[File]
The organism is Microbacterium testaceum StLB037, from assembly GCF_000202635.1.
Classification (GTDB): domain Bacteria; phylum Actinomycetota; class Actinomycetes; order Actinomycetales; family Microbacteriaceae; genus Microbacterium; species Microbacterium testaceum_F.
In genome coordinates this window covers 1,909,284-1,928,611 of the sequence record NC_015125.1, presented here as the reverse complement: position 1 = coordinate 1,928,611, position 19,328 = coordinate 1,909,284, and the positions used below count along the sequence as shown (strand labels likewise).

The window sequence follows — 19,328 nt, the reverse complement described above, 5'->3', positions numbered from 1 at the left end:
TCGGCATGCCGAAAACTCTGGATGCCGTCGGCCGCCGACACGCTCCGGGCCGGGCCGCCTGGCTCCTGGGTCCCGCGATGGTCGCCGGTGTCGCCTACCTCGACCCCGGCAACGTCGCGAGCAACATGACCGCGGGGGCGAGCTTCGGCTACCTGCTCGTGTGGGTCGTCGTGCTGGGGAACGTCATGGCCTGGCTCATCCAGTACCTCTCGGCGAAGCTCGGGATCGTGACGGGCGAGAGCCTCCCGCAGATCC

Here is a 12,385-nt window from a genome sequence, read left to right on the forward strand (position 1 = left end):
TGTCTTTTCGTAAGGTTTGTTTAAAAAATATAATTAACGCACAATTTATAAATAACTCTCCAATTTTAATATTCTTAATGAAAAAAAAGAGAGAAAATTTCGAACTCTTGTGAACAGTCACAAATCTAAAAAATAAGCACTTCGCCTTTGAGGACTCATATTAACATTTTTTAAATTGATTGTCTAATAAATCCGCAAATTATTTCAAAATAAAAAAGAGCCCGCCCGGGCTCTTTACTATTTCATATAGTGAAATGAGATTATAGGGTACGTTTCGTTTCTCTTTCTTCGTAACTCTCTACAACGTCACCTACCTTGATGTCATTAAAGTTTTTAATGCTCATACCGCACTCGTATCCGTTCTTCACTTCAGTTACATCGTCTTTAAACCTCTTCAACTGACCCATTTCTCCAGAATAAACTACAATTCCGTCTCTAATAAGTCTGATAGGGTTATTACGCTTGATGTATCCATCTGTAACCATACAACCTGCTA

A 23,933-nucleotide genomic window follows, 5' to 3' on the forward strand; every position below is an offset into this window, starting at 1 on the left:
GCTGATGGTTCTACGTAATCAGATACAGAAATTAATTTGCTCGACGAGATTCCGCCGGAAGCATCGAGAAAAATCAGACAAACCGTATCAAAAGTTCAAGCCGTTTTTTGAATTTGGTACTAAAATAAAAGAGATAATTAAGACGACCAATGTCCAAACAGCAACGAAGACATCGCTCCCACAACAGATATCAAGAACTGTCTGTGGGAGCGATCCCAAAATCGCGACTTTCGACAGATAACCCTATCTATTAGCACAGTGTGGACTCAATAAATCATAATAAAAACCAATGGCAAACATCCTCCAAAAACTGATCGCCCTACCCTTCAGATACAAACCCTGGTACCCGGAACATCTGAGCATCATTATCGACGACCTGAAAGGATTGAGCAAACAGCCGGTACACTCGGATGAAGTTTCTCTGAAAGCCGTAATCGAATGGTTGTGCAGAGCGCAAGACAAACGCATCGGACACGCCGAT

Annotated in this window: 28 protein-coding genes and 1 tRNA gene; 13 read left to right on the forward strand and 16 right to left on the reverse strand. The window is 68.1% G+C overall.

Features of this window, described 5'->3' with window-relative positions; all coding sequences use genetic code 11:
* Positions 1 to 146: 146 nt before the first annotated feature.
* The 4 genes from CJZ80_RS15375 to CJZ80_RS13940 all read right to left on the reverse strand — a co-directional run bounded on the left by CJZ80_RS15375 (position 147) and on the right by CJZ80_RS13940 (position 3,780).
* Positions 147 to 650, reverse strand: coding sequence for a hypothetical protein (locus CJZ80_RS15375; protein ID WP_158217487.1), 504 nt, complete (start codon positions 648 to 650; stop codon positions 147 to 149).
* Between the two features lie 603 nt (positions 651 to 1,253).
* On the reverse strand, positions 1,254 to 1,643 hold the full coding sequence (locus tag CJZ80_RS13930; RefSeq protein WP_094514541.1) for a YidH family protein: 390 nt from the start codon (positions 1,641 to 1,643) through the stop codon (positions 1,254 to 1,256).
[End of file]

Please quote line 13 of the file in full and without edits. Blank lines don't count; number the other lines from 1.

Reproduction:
* The 4 genes from CJZ80_RS15375 to CJZ80_RS13940 all read right to left on the reverse strand — a co-directional run bounded on the left by CJZ80_RS15375 (position 147) and on the right by CJZ80_RS13940 (position 3,780).